Big Tech CEOs Visit Congress As Antitrust Bills Loom

As Senate lawmakers embark on a final, urgent push to pass landmark antitrust legislation to reshape the tech industry, Big Tech is bringing out its heaviest hitters to influence the politicians whose votes could decide the bill’s fate.

Next week, Google CEO Sundar Pichai is expected to travel to Washington to meet with US lawmakers, two people familiar with the plans said, speaking on condition of anonymity. The visit is being treated with utmost confidentiality due to the charged implications and conversation, which has turned hostile to perceived Big Tech abuses in recent years.

Pichai’s trip comes after Apple CEO Tim Cook was spotted roaming the Senate last week. It also follows a report by Politico that Amazon CEO Andy Jassy has directly called multiple members of Congress to express opposition to the bill. In a statement, an Amazon spokesperson told CNN that Jassy “meets with policymakers on both sides of the aisle regarding policy issues that could affect our customers.” The frequency and results of these meetings, however, is not yet clear.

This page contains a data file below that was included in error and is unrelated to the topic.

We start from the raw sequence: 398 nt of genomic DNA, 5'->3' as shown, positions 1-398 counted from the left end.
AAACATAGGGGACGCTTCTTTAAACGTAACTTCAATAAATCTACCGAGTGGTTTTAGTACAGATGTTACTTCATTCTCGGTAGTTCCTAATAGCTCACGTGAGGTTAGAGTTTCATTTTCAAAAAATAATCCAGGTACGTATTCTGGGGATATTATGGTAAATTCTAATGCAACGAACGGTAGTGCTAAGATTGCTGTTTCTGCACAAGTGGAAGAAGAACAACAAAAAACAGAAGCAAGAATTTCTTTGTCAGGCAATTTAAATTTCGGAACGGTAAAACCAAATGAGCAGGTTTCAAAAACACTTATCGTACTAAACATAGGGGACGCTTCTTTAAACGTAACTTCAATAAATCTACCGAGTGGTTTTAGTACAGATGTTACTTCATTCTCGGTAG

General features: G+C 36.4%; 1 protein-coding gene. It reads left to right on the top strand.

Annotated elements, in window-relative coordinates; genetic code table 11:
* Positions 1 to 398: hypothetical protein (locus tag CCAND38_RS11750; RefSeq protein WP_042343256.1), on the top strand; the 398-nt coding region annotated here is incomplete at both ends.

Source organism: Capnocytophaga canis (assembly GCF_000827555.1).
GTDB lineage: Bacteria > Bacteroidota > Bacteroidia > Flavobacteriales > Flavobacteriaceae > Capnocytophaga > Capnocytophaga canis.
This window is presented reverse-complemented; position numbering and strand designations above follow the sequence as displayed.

Opposition from Congress and agency regulators in the US government has quickly grown over the past few years, as Big Tech firms increased their influence and presence during the global shutdown caused by the COVID-19 health emergency. Letters from the DOJ, for instance, have said the agency “views the rise of dominant platforms as presenting a threat to open markets and competition,” adding that letting those platforms “pick winners and losers” with their outsized power “puts at risk the nation’s economic progress and prosperity…”

The CEOs’ hands-on engagement highlights the stakes of the next few months for the tech industry in Washington.
Congress is considering multiple antitrust bills, beginning with legislation led by Sens. Amy Klobuchar and Chuck Grassley that could erect strict barriers between a tech giant’s various lines of business. The proposal represents a direct challenge to Big Tech’s business models that encourage consumers to use multiple interlocking services owned by the same company.

Want more news? Subscribe to CPI’s free daily newsletter for more headlines and updates on antitrust developments around the world.